ABOUT THE HONOLULU ART SCENE
An artist's lesson in life
FROM DIARY OF RODNEY CHANG, JULY 16, 1986
1. A gallery cannot make it on exhibitions alone. It needs some other source of revenue, such as framing service or commercial items.
2. SOHO too Gallery & Loft attracted the biggest openings (200-500 people) for local galleries, however after the opening traffic, flow was nonexistent.
3. Press coverage in Honolulu for shows is inadequate to keep most galleries going; although many more alternative spaces show art (SOHO too, restaurants, banks, etc.), the paper's staff for art has not increased (1 part time) nor has the allocated amount of space in the paper increased.
4. Art doesn't sell here, especially contemporary and avant-garde venues. Very few artists can live off their work, yet 30 million dollars of t-shirts sold in Hawaii last year!!!!!!!!!!!!!
5. Free-lance artists here are totally ignored by governmental institutions set up originally to help and promote sturggling artist, yet Hawaii continues to have the third largestr artists ratio to general population (behind New York and California) in the United States.
6. Political ties and behind the scenes favoritism is the name of the game to have any chance of recognition as an artist in Hawaii.
7. Avoidance of controversial shows and "not making waves" figures into which shows are covered by the media.
8. Only a few favored galleries get most of the rationed reviews (the newspaper's OWN gallery, Contemporary Art Center, the Academy of Arts, EAS Gallery and The Art Loft).
9. If smaller galleries have a review it is limited to a few lines and most likely with no picture of any piece in the show (how rational is it to use words to draw patrons to a show without any reproduced image?).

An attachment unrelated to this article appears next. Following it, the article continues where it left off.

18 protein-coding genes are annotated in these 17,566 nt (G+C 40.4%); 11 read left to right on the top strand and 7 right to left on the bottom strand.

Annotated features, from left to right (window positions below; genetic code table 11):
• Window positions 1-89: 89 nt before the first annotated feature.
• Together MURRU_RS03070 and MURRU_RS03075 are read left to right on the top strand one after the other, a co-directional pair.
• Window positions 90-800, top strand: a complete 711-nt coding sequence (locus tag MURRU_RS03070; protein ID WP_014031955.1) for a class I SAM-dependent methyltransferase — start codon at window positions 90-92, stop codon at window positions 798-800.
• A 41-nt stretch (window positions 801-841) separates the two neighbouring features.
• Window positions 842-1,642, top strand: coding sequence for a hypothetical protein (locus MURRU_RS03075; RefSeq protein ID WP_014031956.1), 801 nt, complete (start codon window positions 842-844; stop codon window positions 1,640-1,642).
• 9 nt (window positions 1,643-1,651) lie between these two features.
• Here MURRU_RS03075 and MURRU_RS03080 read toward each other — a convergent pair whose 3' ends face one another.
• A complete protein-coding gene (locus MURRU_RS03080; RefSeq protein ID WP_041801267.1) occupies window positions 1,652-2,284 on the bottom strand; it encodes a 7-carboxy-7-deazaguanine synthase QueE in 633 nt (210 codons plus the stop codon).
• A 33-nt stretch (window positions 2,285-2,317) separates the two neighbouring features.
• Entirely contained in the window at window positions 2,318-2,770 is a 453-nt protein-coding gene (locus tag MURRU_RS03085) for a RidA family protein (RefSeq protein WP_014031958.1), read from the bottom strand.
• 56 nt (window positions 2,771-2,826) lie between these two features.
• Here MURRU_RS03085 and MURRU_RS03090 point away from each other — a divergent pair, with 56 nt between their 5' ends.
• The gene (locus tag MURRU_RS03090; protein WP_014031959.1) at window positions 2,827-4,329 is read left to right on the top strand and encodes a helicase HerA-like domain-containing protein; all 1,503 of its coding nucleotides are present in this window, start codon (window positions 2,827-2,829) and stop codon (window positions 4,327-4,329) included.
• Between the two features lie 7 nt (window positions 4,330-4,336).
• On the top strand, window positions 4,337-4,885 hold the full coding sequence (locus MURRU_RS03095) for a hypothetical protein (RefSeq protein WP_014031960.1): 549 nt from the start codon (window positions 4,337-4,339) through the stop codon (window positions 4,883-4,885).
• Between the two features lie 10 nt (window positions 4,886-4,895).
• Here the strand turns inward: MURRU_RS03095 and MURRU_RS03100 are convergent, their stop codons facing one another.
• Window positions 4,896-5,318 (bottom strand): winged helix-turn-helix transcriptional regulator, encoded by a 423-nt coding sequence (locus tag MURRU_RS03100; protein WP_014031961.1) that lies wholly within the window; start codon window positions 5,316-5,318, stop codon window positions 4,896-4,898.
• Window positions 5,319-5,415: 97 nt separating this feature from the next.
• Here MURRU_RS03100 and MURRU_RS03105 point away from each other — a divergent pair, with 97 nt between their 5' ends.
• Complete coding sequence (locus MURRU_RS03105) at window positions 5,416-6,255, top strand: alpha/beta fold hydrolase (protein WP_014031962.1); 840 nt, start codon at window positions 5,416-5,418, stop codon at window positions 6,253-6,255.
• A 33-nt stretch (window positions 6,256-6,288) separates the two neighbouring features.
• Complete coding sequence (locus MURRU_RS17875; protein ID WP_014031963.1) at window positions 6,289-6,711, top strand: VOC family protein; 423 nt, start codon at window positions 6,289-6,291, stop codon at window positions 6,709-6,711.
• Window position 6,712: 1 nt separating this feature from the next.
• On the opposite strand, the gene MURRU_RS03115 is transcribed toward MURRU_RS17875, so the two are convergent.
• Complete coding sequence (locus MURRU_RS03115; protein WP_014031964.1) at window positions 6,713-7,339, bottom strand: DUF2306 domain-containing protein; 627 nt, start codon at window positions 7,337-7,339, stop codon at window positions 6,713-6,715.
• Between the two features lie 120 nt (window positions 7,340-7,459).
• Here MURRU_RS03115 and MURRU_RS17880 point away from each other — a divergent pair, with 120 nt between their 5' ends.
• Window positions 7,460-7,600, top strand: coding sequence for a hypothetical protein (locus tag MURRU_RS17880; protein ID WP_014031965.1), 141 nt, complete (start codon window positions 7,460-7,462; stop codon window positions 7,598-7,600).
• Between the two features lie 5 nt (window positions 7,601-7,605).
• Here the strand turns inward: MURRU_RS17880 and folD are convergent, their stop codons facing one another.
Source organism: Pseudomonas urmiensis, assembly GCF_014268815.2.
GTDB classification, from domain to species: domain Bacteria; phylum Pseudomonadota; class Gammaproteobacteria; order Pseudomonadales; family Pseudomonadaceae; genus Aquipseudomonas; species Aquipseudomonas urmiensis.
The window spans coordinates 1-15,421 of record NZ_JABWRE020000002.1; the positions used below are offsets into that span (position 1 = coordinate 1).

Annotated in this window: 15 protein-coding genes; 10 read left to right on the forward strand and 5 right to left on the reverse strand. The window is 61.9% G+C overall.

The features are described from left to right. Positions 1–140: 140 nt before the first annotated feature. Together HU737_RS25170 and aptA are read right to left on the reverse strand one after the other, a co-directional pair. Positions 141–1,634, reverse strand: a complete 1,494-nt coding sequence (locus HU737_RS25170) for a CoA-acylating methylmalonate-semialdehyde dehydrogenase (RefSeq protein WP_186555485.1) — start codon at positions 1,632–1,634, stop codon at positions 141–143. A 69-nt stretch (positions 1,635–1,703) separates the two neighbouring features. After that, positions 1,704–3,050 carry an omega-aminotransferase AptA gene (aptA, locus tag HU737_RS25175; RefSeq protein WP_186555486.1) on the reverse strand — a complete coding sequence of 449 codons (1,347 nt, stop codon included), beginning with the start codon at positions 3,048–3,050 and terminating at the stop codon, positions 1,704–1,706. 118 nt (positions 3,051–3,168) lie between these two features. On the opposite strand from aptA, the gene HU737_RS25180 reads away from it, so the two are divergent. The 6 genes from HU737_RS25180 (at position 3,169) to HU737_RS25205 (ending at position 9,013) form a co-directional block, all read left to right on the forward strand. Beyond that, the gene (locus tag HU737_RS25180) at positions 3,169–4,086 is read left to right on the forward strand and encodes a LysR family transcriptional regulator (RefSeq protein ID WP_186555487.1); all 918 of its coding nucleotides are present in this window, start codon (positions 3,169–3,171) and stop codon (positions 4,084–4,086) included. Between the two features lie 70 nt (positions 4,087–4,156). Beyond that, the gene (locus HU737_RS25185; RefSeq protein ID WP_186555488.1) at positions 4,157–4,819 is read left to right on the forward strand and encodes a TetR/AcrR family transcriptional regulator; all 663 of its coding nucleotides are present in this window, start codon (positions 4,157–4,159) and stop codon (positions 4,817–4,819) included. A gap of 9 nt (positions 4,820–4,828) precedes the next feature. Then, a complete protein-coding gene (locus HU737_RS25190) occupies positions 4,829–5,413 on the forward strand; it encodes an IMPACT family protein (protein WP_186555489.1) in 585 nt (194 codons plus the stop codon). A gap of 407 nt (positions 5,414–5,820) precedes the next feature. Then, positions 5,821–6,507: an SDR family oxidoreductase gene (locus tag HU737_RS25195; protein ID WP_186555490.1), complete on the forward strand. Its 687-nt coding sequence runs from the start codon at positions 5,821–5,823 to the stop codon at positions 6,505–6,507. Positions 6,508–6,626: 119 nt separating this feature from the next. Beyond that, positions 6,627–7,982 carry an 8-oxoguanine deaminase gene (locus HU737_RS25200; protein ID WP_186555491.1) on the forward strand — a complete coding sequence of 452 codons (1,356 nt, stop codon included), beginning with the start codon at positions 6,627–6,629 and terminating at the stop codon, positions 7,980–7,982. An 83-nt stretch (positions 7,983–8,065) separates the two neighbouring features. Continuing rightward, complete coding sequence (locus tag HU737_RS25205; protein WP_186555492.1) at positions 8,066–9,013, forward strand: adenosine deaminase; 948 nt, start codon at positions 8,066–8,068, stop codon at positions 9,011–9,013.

10. No public agency looks for sacrifices and contributions to culture among galleries and artists, artistic shows financed by artists themselves are looked upon the state as self-serving and self-promoting.
11. No centralized organization of artists with political clout to improve the "cultural climate" exists, artists then to be apathetic and laid back.
12. Hawaii is one of the most expensive places to be an artist - cost of living, no local market, cost of materials and art related servies (framers that hve established businesses are wealthy)
13. Censorhip can occur by the press, although a letter was submitted for the editorial page explaining why SOHO too & Loft is closing, the article was not published.
14. It was known by the informed that SOHO too existed for all the Have-Nots and grass roots art causes, yet no other gallery directors or person in governmental art agencies ever came by for a year of monthly shows (press releases and invitations religiously sent out) (except ONCE by the Director of the Academy of Arts, a professor of art from the University of Hawaii and the Sate Foundation commitee).
15. With all their yearly big bucks to spend, the State Art Foundation bought only l piece at $150 out of 11 exhibitions for the years, featuring about 40 local artists!
16. Of the lst 11 shows, only 4 were reviewed in the newspapers!
17. SOHO too never was able to gain a support core of artists, even with such regular events as sharing art ideas and works at "Friday Nite at SOHO." Artists tend to be self-centered .
18. Artists tend to always do everything last minute and haphazardly in preparing for their show, the night before and the day of the opening is always so stressful - although access to the gallery space was generally available for a week before openings.